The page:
Here's what you can do about fake news before the 2020 election

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Wednesday, January 30, 2019

By Michael Bugeja, Des Moines Register

In 2019, Iowans will hear the phrase “fake news” whenever a report sullies a political party or presidential hopeful. We may support or scorn candidates without knowing fact from factoid.

This column explains what you can do about it.

People typically do not differentiate between journalism and media. Journalists report and edit news. Media mostly disseminate news (i.e. tweets, posts, blogs, websites, android apps, etc.). Journalists adhere to ethical standards. Social media does not.

Many voters no longer believe what they read, view or hear. We have a choice: Embrace lies and half-truths or subscribe (actually pay something) to access fact-based reports.

In 2005, I noted how journalism was metamorphosing into fake news: “Downsizing reporting staffs is dangerous in a republic founded on the principle that truth, not profit, should rise to the top.” I added that disseminating opinion is cheaper than gathering fact because the former can be aligned to a target market. 

Something else has arisen, prompting me to write in advance of 2020 political visits to Iowa.

Two psychologists, Gordon Pennycook and David Rand, just published an opinion piece titled “Why Do People Fall for Fake News?” They claim this happens for two reasons. One group’s ability to reason is “hijacked” by partisan convictions. The other group is “mentally lazy.”

A recent study published in Science Advances noted that those aged 65 and older were more responsible than any other age group in disseminating false news on Facebook during the 2016 election. This was true regardless of ideology, education level or political affiliation.

I offer a third possibility about why this happens.

Media have de-evolved into an indistinguishable entity in the digital cloud. All it takes is one virally distributed inaccurate report to taint the cloud so that it rains falsehood on everyone doing journalism.

There is a flood of fake news on Facebook. This month, the BBC reported that Facebook has removed 500 pages and accounts of Russian fabricators targeting Central and Eastern Europe.

Get ready for the Russian assault on Iowa in advance of the Feb. 3, 2020 caucuses.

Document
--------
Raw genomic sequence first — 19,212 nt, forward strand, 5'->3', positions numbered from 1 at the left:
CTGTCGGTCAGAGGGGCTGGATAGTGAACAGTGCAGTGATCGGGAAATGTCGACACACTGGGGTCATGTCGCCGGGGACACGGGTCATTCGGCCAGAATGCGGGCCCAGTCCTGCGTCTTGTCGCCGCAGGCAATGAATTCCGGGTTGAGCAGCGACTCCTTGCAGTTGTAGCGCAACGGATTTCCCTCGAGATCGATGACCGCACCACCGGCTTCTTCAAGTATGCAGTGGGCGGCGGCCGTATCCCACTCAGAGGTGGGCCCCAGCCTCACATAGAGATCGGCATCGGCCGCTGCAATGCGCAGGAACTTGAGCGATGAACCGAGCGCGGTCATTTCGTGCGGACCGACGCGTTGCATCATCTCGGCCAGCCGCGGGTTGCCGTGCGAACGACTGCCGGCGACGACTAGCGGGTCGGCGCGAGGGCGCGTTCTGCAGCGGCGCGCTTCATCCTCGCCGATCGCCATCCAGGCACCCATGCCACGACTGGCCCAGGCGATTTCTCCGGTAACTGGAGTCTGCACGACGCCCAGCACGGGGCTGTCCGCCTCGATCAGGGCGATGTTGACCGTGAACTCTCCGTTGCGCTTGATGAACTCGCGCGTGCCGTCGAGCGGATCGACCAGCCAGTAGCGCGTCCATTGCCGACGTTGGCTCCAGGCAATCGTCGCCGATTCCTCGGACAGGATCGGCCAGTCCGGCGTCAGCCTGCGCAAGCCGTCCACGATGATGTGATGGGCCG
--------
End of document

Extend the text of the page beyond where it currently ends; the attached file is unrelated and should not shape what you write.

Fake news is a distinctly American creation perpetuated by the likes of Benjamin Franklin. In 1782, he fabricated a supplement to the Boston Independent Chronicle recounting wartime atrocities and gave that to British editors hoping they would reprint it and help secure reparations for U.S. citizens.

That model — dubious content disseminated by others — remains the primary facet of fake news. 

A prime example is the recent BuzzFeed report that alleged special counsel Robert Mueller possessed evidence that President Trump instructed former lawyer Michael Cohen to lie to Congress. 

When other outlets went with the report without sufficient fact-checking, a spokesperson for Mueller issued a statement calling the BuzzFeed article inaccurate.

By now the damage had been done. 

As media columnist Jim Rutenberg writes, each mistake of this magnitude feeds the notion that all of journalism is “fake news” because of the “insatiable appetite” of social media and cable for fresh material.

Organizations like CNN and Fox News not only tell us the news — often relying on newspapers that still do it; they hire pundits to shape our opinions.

The average salary of broadcast news commentators was $56,680 in 2016, with the highest 10 percent paid $163,490. The average salary for reporters is $43,960. In Iowa, salaries range from $19,340-$50,720 and higher, with the average yearly pay of $36,870.

In an ideal world, untold millions spent on pundits would go to reporters who actually do news.

Fake news has a devastating effect on journalism and democracy.

Reporters have a calling. They hold government accountable so that we can make intelligent decisions in the voting booth. Journalists typically sacrifice time with loved ones, working ungodly hours — often involving travel — and live frugally for decades. 

The general public doesn’t witness the deep psychic pain of a reporter who gets a pink slip because people expect news for free.

The Pew Research Center reports that newsrooms continue to cut positions because of “dwindling print subscriptions.” In a Jan. 28 article titled "Does Journalism Have  Future?", staff writer Jill Lepore states, “Good reporting is expensive, but people do not want to pay for it.”

Pay while you can.

Forbes published a list of trustworthy news organizations based on ethics and policies about corrections. They include The New York Times, Wall Street Journal, and Washington Post, among others.

Don’t overlook local newspapers, the lifeblood of communities.

Yes, subscribe. Go further. Buy gift subscriptions for relatives and friends. Discuss the news face to face at the dinner table instead of on Facebook. If you have children, let them see you pore over the newsprint, pointing out stories about their school, hobby or upcoming events you might attend, including visits by presidential hopefuls.

It takes a village to save the village newspaper. A free press is worth the price of subscription.

This column was written by Michael Bugeja and originally published in the Des Moines Register on January 23, 2019. Michael Bugeja is author of Living Media Ethics (Routledge, 2019) and Interpersonal Divide in the Age of the Machine (Oxford Univ. Press, 2018).

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